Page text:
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Gold prices to see consolidation in first-half of 2012

In the first-half of 2012, gold prices are expected to witness consolidation as a sharp upside will be restricted on account of the ongoing economic uncertainty. The year may give an opportunity to investors and households to increase their investments in gold.

B.S. Srinivasalu Reddy | January 3, 2012 | Updated 13:37 IST

The year 2012 may give an opportunity to investors and households to increase their investments in gold at a relatively low level of Rs 25,000-25,500 for 10 gm. Those who have missed the bus earlier could wait for this opportunity before June.

"We suggest investors to buy gold, even in bulk, at Rs 25,000-25,500 per 10 gm during 2012, when the price of the precious metal consolidates in the first half. At this level, it would not have much of a downside risk, but would have high probability of going up," said Naveen Mathur, associate director-commodities and currencies of Angel Broking.

In the first-half of 2012, gold prices are expected to witness consolidation as a sharp upside will be restricted on account of the ongoing economic uncertainty.

"However, by the second half of the year prices could witness a bounce back as by then the global economy will receive clarity over the lingering European debt crisis and an improving US economy, thus helping investors allocate investments with 'caution' taking a back seat," Mathur added.

Gold has marked its eleventh annual consecutive rise this year, despite falling sharply from its all-time high of $1,920/oz. It has gained 12 per cent in the dollar-denominated international markets, which dictate gold prices across the world, including India, from the opening level of $1,420.8 per troy ounce (31.1034 gm). It was trading at $1,606 per troy ounce when the market broke for year-end holidays last week.

Naveen Mathur, Associate director, commodities and currencies, Angel Broking
We suggest investors to buy gold,even in bulk,between Rs 25,000 and Rs 25,500 per 10 gmin 2012, when its price consolidates in the first half: Naveen Mathur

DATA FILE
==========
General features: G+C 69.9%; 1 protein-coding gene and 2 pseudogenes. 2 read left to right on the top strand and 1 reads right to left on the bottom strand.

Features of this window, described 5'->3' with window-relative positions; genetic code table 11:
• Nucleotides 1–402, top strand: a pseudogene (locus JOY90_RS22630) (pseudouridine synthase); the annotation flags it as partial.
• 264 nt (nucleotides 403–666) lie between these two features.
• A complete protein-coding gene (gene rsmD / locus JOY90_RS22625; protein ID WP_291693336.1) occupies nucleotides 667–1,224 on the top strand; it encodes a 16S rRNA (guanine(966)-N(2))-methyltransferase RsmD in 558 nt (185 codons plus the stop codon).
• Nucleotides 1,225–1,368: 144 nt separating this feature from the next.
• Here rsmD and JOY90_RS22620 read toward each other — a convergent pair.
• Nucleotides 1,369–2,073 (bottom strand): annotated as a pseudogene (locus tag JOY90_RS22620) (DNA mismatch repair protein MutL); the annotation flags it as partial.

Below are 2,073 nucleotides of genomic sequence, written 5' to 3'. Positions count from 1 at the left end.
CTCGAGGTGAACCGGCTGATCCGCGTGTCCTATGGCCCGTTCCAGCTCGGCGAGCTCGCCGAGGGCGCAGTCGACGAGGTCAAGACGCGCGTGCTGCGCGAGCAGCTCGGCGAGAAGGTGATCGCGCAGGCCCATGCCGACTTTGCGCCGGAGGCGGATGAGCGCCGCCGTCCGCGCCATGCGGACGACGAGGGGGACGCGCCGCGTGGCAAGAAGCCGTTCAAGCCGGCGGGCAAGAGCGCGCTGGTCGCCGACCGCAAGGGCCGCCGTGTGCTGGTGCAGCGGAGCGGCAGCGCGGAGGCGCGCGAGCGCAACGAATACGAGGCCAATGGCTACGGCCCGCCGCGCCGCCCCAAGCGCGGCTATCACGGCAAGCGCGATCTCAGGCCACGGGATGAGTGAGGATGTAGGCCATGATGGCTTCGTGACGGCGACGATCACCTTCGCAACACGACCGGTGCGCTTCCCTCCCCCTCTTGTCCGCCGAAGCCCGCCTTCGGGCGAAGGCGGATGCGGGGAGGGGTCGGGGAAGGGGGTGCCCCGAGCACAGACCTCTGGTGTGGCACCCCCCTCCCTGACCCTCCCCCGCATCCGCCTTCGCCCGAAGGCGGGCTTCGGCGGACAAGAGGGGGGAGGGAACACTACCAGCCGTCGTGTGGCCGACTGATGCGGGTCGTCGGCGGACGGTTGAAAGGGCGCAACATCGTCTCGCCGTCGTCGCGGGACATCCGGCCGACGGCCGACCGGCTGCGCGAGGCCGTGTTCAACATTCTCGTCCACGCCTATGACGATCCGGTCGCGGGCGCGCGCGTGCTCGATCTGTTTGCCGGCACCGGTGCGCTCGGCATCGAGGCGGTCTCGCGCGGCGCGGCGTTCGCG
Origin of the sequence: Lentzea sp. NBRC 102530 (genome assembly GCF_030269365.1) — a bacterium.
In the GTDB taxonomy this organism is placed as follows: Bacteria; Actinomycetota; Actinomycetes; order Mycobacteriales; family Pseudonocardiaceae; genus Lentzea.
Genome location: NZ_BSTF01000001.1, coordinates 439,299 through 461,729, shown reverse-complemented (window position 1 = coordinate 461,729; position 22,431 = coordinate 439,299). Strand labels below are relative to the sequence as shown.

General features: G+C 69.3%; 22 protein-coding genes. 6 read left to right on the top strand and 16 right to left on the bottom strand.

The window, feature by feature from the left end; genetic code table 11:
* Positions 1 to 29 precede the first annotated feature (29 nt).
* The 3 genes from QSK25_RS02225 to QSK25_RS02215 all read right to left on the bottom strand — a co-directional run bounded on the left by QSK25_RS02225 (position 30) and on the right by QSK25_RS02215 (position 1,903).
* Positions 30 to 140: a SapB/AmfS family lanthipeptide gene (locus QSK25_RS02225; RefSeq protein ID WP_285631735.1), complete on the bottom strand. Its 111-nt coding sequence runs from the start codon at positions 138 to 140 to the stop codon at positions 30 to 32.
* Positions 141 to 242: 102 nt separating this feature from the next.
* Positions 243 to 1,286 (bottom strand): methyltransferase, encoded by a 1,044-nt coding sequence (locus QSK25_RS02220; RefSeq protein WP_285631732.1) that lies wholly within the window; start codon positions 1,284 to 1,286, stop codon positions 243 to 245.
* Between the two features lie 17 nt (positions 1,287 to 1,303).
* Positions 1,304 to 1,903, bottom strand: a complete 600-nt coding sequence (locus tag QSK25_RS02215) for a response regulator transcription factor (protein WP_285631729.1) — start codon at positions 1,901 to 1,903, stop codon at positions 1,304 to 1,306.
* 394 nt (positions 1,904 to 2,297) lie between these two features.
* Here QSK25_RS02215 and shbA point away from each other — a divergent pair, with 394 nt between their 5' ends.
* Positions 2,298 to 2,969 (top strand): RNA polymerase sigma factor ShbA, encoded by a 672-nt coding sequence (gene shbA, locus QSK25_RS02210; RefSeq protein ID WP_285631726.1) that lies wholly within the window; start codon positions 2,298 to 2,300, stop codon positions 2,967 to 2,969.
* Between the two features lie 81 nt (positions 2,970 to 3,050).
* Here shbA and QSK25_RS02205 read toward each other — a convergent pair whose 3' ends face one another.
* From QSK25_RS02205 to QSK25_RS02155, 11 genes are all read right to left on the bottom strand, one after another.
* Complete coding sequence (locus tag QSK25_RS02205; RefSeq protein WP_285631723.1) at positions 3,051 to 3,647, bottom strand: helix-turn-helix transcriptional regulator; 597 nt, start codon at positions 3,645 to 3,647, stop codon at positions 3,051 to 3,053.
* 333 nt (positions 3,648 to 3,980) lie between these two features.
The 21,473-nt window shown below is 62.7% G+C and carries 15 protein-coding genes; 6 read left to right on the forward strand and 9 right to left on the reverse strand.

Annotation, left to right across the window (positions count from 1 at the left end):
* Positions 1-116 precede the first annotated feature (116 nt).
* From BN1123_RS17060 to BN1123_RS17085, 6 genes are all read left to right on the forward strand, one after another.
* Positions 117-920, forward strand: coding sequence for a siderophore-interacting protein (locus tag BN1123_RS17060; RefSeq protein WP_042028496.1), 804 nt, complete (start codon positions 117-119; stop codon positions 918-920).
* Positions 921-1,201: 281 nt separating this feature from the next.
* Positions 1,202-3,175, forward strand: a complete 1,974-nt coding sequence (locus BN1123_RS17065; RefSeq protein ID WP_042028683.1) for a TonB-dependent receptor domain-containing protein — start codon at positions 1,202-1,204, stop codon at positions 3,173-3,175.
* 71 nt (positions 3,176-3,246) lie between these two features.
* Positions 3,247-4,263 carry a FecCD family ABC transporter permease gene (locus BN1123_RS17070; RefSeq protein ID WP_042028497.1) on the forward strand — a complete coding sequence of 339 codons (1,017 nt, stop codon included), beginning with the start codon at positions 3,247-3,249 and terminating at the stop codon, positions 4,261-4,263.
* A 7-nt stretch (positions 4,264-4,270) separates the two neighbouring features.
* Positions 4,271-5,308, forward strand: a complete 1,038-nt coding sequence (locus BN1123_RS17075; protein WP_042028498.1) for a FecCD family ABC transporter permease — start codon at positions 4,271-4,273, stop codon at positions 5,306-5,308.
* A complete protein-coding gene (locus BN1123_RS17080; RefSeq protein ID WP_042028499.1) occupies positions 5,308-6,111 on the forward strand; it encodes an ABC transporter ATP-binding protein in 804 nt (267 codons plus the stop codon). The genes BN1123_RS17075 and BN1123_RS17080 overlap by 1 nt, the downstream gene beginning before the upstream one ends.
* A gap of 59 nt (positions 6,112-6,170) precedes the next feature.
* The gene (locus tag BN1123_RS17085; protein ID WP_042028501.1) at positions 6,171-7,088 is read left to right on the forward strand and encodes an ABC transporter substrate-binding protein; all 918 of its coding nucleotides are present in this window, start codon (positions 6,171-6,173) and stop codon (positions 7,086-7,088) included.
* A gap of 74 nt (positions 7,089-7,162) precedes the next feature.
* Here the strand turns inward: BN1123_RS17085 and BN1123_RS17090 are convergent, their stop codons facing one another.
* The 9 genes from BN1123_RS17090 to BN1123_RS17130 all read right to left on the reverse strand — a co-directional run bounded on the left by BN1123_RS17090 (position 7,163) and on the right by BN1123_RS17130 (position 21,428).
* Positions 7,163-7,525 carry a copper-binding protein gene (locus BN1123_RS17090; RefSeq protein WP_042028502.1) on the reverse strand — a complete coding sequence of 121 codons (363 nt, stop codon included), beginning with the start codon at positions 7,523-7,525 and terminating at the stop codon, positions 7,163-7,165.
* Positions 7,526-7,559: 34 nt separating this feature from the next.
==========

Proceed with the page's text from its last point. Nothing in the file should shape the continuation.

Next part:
In the domestic market, gold gained a whopping 32 per cent during 2011, mainly on account of depreciation of the rupee by over 16 per cent. Since July 27, when the rupee touched a high of Rs 43.85 against the dollar, it slid over 20 per cent to Rs 52.71 on Monday.
Nitin Nachnani, analyst at Geojit Comtrade, said, "Gold is expected to touch as low of Rs 25,500 on the Multi-Commodity Exchange (MCX) in the next two quarters. Long term investors should buy at that level."

"Fund houses were forced to book profits in gold in recent weeks. They were trying to show profits, by offsetting the losses they have suffered in equity markets. Otherwise gold should have gained in the wake of persistent global uncertainties," Nachnani added.

Nitin Nachnani, Analyst, Geojit Comtrade
Fund houses were forced to book profits in gold in recent weeks. They were trying to show profits by offsetting the losses they have suffered in equity mkts: Nitin Nachnani
The yellow metal is not finding many takers in the physical form at these high levels, if one were to go by the World Gold Council (WGC) data. Demand for gold jewellery has slumped by about 10 per cent in the first three quarters of 2011 to 465.6 tonnes, which is five per cent below the December quarter demand in 2008 (the quarter marked by the collapse of Lehman Brothers). However, investment demand for the metal was up 33 per cent in the quarter ended September to 468.1 tonnes.

Exchange traded funds (ETFs) are the most popular form of investment in gold in the world. Rupee is expected to depreciate and hover around Rs 54 per dollar-mark in a few weeks. "But there is a possibility of the rupee breaching this level and moving to Rs 60 per dollar if the global economic conditions worsen and dollar gains further prominence," said a currency analyst, who wished not to be named.

"If such a situation arises, gold may rise to Rs 31,500 in the domestic market, and peak out at Rs 34,500 in 2012," Mathur feels.

Courtesy: Mail Today 

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